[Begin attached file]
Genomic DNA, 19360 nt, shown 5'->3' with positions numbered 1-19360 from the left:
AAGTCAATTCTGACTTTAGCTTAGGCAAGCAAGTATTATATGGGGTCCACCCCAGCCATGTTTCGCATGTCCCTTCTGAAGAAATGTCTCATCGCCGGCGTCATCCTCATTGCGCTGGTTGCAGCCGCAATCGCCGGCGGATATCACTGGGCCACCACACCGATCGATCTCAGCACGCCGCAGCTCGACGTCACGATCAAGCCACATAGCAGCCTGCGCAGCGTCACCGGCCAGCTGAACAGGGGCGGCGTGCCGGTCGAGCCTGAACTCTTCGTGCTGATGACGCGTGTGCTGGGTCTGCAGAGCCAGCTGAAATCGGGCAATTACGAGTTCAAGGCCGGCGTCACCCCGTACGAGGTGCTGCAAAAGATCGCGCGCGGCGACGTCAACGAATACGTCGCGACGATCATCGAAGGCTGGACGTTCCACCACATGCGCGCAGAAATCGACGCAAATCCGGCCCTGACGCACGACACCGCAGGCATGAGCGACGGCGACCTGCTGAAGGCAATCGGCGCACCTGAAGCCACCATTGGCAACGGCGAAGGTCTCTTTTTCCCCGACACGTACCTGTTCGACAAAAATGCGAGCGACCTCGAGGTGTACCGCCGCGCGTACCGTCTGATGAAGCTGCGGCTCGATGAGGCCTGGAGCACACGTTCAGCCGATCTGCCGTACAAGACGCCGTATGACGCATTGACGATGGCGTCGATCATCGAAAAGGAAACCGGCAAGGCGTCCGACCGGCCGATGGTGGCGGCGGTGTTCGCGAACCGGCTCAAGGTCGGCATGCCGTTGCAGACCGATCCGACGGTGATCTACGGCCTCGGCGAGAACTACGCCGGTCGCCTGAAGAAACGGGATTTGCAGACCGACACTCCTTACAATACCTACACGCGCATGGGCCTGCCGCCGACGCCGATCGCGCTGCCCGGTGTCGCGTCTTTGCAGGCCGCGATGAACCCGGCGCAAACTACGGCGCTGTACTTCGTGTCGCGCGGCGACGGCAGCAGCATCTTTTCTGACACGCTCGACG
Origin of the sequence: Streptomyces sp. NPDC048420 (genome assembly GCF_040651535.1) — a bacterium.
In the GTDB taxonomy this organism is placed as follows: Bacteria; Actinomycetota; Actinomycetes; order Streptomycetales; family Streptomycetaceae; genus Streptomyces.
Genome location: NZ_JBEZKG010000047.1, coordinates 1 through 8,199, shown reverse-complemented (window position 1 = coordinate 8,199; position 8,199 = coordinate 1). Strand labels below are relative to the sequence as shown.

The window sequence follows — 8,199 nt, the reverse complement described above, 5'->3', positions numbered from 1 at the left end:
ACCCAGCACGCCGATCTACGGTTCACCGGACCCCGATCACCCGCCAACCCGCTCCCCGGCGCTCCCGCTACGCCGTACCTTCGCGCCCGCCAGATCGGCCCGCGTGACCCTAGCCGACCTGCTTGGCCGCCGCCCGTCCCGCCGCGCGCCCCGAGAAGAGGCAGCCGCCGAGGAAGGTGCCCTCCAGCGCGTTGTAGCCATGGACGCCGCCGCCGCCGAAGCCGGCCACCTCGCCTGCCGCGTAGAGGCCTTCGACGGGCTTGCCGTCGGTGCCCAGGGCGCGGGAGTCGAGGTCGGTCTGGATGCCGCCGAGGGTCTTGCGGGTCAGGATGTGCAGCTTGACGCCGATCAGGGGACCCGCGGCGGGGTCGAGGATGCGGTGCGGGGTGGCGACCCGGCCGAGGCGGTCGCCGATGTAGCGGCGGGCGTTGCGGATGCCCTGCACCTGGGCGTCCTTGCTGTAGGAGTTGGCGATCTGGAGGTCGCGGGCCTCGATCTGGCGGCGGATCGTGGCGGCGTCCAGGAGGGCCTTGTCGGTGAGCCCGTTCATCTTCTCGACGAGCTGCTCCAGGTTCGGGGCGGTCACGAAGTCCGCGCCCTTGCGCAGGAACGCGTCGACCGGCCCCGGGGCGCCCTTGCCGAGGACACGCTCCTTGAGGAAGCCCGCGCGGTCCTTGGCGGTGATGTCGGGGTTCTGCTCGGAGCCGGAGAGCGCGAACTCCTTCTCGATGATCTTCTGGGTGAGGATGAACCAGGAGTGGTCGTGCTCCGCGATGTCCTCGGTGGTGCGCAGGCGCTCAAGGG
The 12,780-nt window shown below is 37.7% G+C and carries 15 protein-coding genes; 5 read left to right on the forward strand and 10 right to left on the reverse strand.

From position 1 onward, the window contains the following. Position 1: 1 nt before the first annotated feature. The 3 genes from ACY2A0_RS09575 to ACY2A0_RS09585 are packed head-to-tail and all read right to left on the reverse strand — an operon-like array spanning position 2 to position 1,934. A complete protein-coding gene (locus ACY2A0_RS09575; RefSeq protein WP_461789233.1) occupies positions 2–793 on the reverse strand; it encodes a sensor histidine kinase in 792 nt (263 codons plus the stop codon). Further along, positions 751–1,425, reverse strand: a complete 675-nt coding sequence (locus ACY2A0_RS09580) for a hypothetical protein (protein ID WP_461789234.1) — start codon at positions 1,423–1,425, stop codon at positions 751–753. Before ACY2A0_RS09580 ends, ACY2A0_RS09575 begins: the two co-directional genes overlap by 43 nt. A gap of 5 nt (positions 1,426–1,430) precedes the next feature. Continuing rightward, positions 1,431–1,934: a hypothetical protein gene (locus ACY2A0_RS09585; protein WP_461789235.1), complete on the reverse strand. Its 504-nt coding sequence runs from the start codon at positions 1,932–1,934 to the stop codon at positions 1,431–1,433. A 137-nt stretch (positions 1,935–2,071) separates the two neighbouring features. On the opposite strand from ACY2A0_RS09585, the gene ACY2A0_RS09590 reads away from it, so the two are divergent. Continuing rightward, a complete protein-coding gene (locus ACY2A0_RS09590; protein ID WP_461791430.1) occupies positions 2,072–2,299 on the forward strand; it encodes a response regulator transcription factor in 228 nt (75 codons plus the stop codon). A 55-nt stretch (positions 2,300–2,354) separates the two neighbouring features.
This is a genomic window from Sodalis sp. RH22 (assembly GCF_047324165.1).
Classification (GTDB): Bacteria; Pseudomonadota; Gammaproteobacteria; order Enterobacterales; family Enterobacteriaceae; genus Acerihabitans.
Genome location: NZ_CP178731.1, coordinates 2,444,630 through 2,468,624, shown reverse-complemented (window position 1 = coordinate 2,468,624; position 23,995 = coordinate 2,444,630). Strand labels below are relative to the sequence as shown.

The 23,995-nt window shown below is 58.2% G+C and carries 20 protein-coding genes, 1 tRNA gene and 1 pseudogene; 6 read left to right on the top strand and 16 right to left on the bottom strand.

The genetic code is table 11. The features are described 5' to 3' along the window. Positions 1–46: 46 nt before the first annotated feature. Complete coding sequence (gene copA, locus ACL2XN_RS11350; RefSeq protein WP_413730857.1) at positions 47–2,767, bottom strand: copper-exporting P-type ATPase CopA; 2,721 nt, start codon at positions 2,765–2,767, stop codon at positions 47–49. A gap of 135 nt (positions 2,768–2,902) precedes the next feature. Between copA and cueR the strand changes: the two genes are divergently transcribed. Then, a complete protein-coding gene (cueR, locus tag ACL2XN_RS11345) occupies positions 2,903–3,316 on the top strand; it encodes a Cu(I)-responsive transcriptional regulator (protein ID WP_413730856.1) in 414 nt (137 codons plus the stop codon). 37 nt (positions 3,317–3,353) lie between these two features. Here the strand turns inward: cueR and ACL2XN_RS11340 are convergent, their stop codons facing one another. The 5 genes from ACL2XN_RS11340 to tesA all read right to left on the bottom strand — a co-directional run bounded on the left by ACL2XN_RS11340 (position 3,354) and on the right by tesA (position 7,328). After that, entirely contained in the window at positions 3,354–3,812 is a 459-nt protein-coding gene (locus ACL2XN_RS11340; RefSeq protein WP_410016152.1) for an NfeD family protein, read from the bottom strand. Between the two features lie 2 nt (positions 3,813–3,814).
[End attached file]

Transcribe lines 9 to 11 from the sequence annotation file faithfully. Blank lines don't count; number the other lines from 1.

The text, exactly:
From position 1 onward, the window contains the following. Position 1: 1 nt before the first annotated feature. The 3 genes from ACY2A0_RS09575 to ACY2A0_RS09585 are packed head-to-tail and all read right to left on the reverse strand — an operon-like array spanning position 2 to position 1,934. A complete protein-coding gene (locus ACY2A0_RS09575; RefSeq protein WP_461789233.1) occupies positions 2–793 on the reverse strand; it encodes a sensor histidine kinase in 792 nt (263 codons plus the stop codon). Further along, positions 751–1,425, reverse strand: a complete 675-nt coding sequence (locus ACY2A0_RS09580) for a hypothetical protein (protein ID WP_461789234.1) — start codon at positions 1,423–1,425, stop codon at positions 751–753. Before ACY2A0_RS09580 ends, ACY2A0_RS09575 begins: the two co-directional genes overlap by 43 nt. A gap of 5 nt (positions 1,426–1,430) precedes the next feature. Continuing rightward, positions 1,431–1,934: a hypothetical protein gene (locus ACY2A0_RS09585; protein WP_461789235.1), complete on the reverse strand. Its 504-nt coding sequence runs from the start codon at positions 1,932–1,934 to the stop codon at positions 1,431–1,433. A 137-nt stretch (positions 1,935–2,071) separates the two neighbouring features. On the opposite strand from ACY2A0_RS09585, the gene ACY2A0_RS09590 reads away from it, so the two are divergent. Continuing rightward, a complete protein-coding gene (locus ACY2A0_RS09590; protein ID WP_461791430.1) occupies positions 2,072–2,299 on the forward strand; it encodes a response regulator transcription factor in 228 nt (75 codons plus the stop codon). A 55-nt stretch (positions 2,300–2,354) separates the two neighbouring features.
This is a genomic window from Sodalis sp. RH22 (assembly GCF_047324165.1).
Classification (GTDB): Bacteria; Pseudomonadota; Gammaproteobacteria; order Enterobacterales; family Enterobacteriaceae; genus Acerihabitans.